“I think the spin came from Greta in the writing of this,” Metcalf says. “She crafted those moments into the script.”
Marion’s relationship with Lady Bird is primarily shown as a tableau of infighting and disagreement, but these singular moments sprinkled throughout paint her as less a monster mom and more a woman doing the best she can under trying circumstances. She falters in showing it, but Marion speaks and acts first and foremost out of maternal concern and boundless love.
“You have to remember that it’s a sliver of their lives where they are at odds with each other,” Metcalf says. “You know, it’s probably been that way for a couple of years, but it wasn’t that way before and it won’t be that way afterward.”
To highlight anything less “could have been a trap in the movie,” she continues, again explaining that she wanted to emphasize the unexpected. “On the page, it’s really easy to go for the aggressive side of her, so when I did rely on Greta, it was for showing the other side.”
That reliance went both ways. Speaking with Backstage, Gerwig recalls how Metcalf brought many of Marion’s nonaggressive moments to light herself, like when she gets a gift for her co-worker’s newborn or empathizes with Lady Bird’s drama teacher, Father Leviatch (Stephen McKinley Henderson). She is quick to heap praise on the actor.
“First of all, Laurie is a goddess and we should all worship at her altar,” Gerwig says. “It feels like she’s the best-kept secret in a way, how extraordinary she is, [and] nothing has been more gratifying to me than seeing people respond to her in this film. We really worked on the part together. It felt closer to theater than anything.... She was respectful of the words but always looking to bring her formidable skill and toolkit as an actor to make it as rich as it possibly could be, which as a director and a writer is always your dream: that the actor improves it all.”
While her finesse for finding a script’s richness is difficult to replicate, Metcalf teases her process for getting the most out of a writer’s words, saying that her first step to putting a spin on a line read is to take her pages and rid them of punctuation. “It might spark me to break up a line where you wouldn’t expect. It’s just a little technical thing, but it makes me start on the road of thinking outside the box.” She advises actors to not overdo it, though.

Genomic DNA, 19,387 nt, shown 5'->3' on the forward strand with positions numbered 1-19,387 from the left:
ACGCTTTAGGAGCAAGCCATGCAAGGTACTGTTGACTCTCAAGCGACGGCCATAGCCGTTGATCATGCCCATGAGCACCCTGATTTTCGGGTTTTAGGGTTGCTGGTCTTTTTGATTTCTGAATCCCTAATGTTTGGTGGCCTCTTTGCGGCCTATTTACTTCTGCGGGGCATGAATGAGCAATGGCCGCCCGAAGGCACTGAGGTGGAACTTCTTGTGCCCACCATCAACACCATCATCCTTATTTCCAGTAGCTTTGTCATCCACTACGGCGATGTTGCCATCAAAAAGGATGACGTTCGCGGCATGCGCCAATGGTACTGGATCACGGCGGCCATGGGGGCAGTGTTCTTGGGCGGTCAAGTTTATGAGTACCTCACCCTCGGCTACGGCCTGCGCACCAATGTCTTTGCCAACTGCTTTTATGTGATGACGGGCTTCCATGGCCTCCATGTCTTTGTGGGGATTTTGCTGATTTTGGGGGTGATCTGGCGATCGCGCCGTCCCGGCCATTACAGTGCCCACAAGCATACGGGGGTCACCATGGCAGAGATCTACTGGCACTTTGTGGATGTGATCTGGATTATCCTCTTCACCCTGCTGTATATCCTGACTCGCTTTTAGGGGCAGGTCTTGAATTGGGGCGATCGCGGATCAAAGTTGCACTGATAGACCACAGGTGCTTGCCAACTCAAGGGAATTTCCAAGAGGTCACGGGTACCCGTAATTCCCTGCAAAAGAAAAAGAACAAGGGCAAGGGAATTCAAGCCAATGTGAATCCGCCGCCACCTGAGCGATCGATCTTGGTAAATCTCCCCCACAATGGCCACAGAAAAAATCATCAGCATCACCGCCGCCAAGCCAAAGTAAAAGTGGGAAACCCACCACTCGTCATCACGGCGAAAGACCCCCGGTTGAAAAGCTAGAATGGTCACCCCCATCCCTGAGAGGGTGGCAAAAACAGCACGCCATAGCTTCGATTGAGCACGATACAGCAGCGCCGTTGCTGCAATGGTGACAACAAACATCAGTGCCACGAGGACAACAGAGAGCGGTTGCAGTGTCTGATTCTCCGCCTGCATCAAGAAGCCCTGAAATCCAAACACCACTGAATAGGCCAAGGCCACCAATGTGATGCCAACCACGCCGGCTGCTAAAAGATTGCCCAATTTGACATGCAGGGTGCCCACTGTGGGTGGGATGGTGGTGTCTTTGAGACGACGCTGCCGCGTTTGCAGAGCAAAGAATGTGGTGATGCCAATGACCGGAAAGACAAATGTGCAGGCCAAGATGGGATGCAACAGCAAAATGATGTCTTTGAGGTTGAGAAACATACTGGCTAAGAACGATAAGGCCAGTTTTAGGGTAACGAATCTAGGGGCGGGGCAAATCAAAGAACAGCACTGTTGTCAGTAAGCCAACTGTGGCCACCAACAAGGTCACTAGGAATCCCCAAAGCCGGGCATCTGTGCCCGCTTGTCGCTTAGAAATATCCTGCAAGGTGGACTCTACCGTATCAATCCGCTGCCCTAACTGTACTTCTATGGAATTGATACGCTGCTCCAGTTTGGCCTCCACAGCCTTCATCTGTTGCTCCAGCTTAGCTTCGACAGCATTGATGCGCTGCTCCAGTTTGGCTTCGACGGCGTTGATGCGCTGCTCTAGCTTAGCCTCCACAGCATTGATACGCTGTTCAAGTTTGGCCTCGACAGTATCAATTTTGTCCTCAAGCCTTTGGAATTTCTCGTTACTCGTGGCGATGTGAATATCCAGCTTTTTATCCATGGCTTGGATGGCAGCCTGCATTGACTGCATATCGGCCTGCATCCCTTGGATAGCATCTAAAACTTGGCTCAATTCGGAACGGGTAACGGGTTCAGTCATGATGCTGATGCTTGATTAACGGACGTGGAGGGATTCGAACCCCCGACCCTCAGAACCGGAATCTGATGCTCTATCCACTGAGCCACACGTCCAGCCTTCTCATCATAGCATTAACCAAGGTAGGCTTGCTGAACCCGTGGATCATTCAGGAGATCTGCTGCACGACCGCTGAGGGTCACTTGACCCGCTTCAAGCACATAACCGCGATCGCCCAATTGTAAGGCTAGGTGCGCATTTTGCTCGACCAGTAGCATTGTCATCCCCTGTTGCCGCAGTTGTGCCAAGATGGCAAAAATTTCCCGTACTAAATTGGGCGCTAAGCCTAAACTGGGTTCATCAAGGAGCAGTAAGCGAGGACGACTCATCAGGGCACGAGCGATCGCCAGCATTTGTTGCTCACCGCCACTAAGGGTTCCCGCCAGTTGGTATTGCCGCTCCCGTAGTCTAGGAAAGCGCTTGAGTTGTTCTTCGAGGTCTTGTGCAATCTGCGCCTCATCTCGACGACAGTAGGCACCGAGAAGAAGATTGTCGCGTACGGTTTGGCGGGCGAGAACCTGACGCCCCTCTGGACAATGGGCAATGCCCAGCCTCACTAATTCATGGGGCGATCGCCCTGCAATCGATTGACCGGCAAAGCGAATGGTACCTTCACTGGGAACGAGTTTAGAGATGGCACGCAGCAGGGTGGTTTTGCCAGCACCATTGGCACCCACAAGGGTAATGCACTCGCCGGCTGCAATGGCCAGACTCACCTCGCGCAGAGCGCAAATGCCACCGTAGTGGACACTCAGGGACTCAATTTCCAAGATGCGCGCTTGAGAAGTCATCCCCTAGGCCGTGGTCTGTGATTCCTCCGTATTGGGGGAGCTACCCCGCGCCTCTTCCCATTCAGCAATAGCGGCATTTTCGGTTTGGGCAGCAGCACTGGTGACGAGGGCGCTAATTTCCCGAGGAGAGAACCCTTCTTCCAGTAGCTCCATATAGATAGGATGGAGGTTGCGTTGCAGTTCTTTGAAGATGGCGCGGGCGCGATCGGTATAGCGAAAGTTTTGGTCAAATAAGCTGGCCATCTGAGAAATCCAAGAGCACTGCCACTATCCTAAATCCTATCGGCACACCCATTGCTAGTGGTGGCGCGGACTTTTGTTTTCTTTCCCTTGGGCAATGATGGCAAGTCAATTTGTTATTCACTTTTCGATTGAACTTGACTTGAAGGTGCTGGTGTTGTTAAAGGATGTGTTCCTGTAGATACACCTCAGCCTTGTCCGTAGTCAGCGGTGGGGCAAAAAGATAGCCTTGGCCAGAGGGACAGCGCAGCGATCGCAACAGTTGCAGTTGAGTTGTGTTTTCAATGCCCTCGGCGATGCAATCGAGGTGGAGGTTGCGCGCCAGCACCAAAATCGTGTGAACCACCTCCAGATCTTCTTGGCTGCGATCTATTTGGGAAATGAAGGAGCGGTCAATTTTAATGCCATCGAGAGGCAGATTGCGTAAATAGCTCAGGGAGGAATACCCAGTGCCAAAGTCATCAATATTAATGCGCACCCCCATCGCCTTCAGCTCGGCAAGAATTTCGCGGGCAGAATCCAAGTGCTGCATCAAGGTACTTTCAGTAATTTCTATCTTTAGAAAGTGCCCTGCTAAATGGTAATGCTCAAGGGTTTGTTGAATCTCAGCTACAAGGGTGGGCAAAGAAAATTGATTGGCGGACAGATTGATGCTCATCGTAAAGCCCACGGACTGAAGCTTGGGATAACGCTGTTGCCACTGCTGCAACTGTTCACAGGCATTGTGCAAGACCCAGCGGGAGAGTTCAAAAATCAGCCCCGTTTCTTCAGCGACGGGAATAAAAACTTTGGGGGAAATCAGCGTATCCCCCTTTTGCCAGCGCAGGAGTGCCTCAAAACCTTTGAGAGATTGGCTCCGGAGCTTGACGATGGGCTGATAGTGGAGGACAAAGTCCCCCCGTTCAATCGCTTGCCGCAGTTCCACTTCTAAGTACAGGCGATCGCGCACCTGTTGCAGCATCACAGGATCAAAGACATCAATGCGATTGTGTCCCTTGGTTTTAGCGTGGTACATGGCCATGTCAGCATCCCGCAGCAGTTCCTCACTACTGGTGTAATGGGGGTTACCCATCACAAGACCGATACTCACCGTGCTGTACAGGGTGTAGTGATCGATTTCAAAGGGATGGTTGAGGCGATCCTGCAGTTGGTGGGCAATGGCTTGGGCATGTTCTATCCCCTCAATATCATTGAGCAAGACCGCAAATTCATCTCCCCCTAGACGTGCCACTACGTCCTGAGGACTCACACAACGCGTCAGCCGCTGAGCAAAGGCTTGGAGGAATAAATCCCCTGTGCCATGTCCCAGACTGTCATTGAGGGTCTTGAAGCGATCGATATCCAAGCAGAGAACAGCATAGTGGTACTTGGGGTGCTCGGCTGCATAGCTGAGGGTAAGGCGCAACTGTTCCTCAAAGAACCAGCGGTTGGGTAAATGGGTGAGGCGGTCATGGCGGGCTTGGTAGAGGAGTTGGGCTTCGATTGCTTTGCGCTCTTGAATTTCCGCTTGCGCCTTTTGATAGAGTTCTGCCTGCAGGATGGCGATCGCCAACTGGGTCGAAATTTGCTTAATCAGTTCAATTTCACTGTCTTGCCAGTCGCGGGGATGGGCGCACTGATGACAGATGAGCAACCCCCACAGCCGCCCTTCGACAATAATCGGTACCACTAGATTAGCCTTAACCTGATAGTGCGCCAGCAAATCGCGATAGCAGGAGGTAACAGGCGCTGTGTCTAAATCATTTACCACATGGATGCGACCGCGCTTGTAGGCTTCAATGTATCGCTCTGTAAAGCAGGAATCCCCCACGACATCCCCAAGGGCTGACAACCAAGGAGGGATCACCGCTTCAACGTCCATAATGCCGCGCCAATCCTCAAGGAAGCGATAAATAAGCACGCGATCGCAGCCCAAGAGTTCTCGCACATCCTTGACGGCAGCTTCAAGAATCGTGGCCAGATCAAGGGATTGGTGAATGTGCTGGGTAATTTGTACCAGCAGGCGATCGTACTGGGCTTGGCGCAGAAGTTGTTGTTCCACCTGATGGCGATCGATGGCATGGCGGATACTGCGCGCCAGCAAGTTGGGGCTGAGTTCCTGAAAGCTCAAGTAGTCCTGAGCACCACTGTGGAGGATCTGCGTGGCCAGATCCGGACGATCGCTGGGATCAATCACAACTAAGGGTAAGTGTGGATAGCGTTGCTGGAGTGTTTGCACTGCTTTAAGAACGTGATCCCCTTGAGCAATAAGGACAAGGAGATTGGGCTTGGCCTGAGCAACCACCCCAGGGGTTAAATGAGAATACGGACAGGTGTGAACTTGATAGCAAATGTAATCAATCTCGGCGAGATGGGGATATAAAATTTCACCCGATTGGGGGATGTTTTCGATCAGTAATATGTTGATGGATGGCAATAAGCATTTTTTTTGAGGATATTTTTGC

“You just need that one little drop of empathy—like, ‘Oh, I see where they’re coming from now, but I still can’t forgive them because they’re still obnoxious,’ ” she says. “The little drop goes such a long way, and all [my recent projects] built that kind of character that can get away with the sometimes obnoxious behavior or ugliness because they’ve also given you a little crack of the door into the other side of them.”
When you’re given such an opportunity as an actor, don’t be afraid to cross the threshold.
“Look for the humor in the dramatic elements and the drama in the funny parts just as an exercise to be unexpected,” Metcalf says. “If you just put that exercise on it, you never know what you’re going to find.”
Audition Nerves 101
“The audition room is tough, and I feel, just speaking for myself, no matter where you are in your career, it’s hard not to have the nerves kick in—probably impossible,” Metcalf says. “So all I’ve ever heard or tried to do is use the nerves if you can; let your character be in that place instead of trying to shut them down, because that’s impossible and that just looks [bad]. Then you’re just in some horrible flop sweat—you know, you’re not getting anything; you’re not going to be rewarded with the part. Just try and say, ‘OK, well, my character’s going in here extremely nervous about something,’ and try and use it.”